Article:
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Police tracking millions without warrants.

By Catholic Online (NEWS CONSORTIUM)
April 9th, 2012
Catholic Online (www.catholic.org)

The American Civil Liberties Union (ACLU) has released a report that reveals the police are secretly tracking the movements of millions of people without warrants or probable cause. The ACLU also says the process occurs without any judicial oversight.

LOS ANGELES, CA (Catholic Online) - Cellphones are now routinely equipped with GPS. Even older cell phones, which are not GPS equipped can be tracked by the cell tower they use. All phones connect to their nearest cell tower several time per minute and police are constantly accessing this data. 

This feature is available to police, even if users turn their phones off. 

Catherine Crump, an ACLU attorney said, "They are casting a huge net, getting very detailed information that scoops up a lot of innocent people. It has been happening since the late 1990s and is not a particularly democratic way of doing things."

The situation seems particularly serious in Arizona. In Tuscon, police have collected cellphone numbers for every phone in a particular area, scooping up innocent people in their searches. And in Gilbert, Arizona, authorities purchased their own cellphone monitoring equipment because they found it cheaper than paying cellular companies for the data.

Few people realize that such technology exists and is available to law enforcement. And virtually nobody knows that their whereabouts are being tracked and recorded without a warrant or any other cause other than to provide police with information that can use in the event a person becomes a suspect. 

Police departments defend the practice and say it is perfectly legal. Defenders of the practice point out that it can help in missing persons cases and it can place suspects at the scene of a crime. It is also true that there are no laws which specifically ban the practice.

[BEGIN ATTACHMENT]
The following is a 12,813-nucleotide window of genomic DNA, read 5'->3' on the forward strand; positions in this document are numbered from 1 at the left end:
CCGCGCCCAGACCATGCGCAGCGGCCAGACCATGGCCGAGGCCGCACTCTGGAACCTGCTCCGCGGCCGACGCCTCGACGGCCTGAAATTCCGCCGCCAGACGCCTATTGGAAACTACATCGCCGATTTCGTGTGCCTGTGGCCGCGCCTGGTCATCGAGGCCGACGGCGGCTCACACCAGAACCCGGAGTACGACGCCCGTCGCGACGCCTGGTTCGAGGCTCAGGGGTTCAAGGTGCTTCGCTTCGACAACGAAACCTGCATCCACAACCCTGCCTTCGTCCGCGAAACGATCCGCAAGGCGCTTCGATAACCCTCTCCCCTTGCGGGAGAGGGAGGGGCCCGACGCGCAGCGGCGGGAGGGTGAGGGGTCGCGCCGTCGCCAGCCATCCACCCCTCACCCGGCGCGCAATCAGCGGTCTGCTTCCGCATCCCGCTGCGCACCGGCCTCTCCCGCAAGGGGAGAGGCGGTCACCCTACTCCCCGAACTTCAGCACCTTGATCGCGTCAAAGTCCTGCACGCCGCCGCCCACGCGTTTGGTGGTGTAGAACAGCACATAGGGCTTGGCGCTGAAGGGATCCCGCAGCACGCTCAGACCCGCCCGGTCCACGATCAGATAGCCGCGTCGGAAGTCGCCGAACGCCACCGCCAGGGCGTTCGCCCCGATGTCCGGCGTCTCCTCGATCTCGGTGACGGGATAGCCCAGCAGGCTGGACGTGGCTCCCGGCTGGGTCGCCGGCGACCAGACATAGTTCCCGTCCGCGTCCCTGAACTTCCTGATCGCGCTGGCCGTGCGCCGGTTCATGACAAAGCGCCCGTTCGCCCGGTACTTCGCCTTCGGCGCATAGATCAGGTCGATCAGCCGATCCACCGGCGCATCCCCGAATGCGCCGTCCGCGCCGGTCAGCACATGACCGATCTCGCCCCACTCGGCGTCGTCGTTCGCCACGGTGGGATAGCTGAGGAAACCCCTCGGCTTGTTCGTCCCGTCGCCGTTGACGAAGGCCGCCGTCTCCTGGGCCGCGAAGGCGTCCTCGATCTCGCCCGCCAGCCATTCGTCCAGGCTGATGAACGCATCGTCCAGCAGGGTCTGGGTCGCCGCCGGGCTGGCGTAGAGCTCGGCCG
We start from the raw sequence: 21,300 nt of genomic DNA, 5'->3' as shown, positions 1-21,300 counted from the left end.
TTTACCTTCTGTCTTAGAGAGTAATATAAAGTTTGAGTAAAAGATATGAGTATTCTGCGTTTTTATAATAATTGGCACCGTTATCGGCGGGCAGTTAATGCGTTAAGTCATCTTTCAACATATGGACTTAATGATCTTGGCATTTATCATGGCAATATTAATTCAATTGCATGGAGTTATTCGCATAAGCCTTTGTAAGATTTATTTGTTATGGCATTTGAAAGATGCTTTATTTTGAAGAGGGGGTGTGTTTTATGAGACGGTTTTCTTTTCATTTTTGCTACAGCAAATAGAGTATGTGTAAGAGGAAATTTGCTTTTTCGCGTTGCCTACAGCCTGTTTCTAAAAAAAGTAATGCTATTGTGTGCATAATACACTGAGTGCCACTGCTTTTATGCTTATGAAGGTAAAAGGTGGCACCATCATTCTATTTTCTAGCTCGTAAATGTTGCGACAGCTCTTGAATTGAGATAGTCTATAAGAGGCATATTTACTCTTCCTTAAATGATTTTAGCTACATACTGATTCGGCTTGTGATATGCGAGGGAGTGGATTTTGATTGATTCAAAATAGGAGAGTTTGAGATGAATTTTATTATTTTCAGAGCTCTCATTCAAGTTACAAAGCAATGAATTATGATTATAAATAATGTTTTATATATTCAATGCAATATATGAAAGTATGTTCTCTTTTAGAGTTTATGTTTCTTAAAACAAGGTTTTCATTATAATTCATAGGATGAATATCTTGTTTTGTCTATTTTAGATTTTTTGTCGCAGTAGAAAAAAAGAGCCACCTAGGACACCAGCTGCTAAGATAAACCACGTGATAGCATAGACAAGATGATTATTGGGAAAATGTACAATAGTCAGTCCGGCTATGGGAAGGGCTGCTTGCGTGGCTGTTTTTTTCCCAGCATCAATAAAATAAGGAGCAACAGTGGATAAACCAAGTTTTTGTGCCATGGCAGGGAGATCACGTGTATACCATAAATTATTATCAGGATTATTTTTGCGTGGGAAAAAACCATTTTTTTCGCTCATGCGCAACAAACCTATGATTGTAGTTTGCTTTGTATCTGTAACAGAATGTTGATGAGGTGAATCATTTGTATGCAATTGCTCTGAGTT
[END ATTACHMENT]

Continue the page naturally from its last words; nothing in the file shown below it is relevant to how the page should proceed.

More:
However, the reality does not sit well with people. The fourth amendment of the Constitution forbids unreasonable searches and seizures. That protection includes an individual's whereabouts and movements. 

In January, the US Supreme Court ruled that placing a GPS device on a car without a warrant or the suspect's knowledge, violated the fourth amendment. That decision, known as US vs. Jones could form the basis for cellphone tracking cases. 

That is, if suspects ever know the police used cellphone tracking in their case. Police departments are warning officers not to mention their use of tracking in their reports or to discuss it with the public. Keeping the public as ignorant of the practice as possible allows the police to continue doing it. 

In some cases, people have even been mentioned in high-level federal court cases because their phone had been picked up and tracked by police. At the same time, those people were going about their daily lives entirely unaware that their specific, personal information was the subject of a federal case. 

The situation could be the basis of a Kafka novel. 

Police departments around the world are using cellphone tracking as a routine method for gathering evidence and information. The practice has been in use since the 1990s and there is little doubt that the process can be useful in apprehending suspects and saving lives. The problem is that the net is so widely cast it catches the innocent along with the guilty. But in the American tradition it is said that it is better to let the guilty go free than to condemn the innocent. 

Two US lawmakers have proposed a bill that would ban this practice without a warrant. The Geolocation Prrivacy and Surveillance (GPS) Act has been proposed by Senator Ron Wyden (D-OR) and Representative Jason Chaffetz (R-UT). The bill would require officials get a warrant before obtaining geolocation information on an individual. It would also forbid the abuse of GPS tracking by private individuals. 

Crump says the ACLU supports the bill adding, "A lot of Americans don't understand that their own police departments are monitoring their location by cellphone on a routine basis. The law hasn't kept pace with technology and we need more courts to conclude that a warrant based on probable cause is the necessary legal standard." 

Still, in a world where privacy has eroded to the point of nostalgia, it remains to be seen if people will even notice, or care. 

Further reading, Big Brother is Watching You!

And

Nothing to Hide, Nothing to Fear by Marshall Connolly


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